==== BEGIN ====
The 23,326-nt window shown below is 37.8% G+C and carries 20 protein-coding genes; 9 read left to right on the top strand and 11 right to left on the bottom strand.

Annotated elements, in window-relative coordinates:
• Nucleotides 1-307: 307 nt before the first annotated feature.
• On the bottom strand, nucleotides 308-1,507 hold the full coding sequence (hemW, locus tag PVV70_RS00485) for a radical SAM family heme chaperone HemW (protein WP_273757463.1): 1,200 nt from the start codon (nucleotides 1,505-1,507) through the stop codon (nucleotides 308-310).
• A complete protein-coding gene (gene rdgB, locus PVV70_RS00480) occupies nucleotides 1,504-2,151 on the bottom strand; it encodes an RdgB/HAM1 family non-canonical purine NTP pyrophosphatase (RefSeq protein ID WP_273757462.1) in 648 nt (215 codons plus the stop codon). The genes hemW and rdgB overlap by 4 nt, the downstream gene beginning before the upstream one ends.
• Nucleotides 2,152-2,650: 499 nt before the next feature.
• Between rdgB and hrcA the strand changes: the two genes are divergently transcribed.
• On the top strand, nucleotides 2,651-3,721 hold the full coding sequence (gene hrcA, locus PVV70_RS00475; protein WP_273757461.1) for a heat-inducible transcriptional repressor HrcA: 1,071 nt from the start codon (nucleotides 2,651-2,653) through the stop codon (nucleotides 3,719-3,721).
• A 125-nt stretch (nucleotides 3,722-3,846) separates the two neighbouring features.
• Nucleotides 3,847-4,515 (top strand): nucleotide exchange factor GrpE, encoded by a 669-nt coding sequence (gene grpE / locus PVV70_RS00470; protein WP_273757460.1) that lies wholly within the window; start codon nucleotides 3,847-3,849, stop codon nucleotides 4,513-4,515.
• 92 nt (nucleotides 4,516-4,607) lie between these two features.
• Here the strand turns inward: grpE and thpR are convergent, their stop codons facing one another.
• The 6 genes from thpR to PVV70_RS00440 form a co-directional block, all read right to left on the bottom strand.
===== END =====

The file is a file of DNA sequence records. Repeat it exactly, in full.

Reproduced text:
The 23,326-nt window shown below is 37.8% G+C and carries 20 protein-coding genes; 9 read left to right on the top strand and 11 right to left on the bottom strand.

Annotated elements, in window-relative coordinates:
• Nucleotides 1-307: 307 nt before the first annotated feature.
• On the bottom strand, nucleotides 308-1,507 hold the full coding sequence (hemW, locus tag PVV70_RS00485) for a radical SAM family heme chaperone HemW (protein WP_273757463.1): 1,200 nt from the start codon (nucleotides 1,505-1,507) through the stop codon (nucleotides 308-310).
• A complete protein-coding gene (gene rdgB, locus PVV70_RS00480) occupies nucleotides 1,504-2,151 on the bottom strand; it encodes an RdgB/HAM1 family non-canonical purine NTP pyrophosphatase (RefSeq protein ID WP_273757462.1) in 648 nt (215 codons plus the stop codon). The genes hemW and rdgB overlap by 4 nt, the downstream gene beginning before the upstream one ends.
• Nucleotides 2,152-2,650: 499 nt before the next feature.
• Between rdgB and hrcA the strand changes: the two genes are divergently transcribed.
• On the top strand, nucleotides 2,651-3,721 hold the full coding sequence (gene hrcA, locus PVV70_RS00475; protein WP_273757461.1) for a heat-inducible transcriptional repressor HrcA: 1,071 nt from the start codon (nucleotides 2,651-2,653) through the stop codon (nucleotides 3,719-3,721).
• A 125-nt stretch (nucleotides 3,722-3,846) separates the two neighbouring features.
• Nucleotides 3,847-4,515 (top strand): nucleotide exchange factor GrpE, encoded by a 669-nt coding sequence (gene grpE / locus PVV70_RS00470; protein WP_273757460.1) that lies wholly within the window; start codon nucleotides 3,847-3,849, stop codon nucleotides 4,513-4,515.
• 92 nt (nucleotides 4,516-4,607) lie between these two features.
• Here the strand turns inward: grpE and thpR are convergent, their stop codons facing one another.
• The 6 genes from thpR to PVV70_RS00440 form a co-directional block, all read right to left on the bottom strand.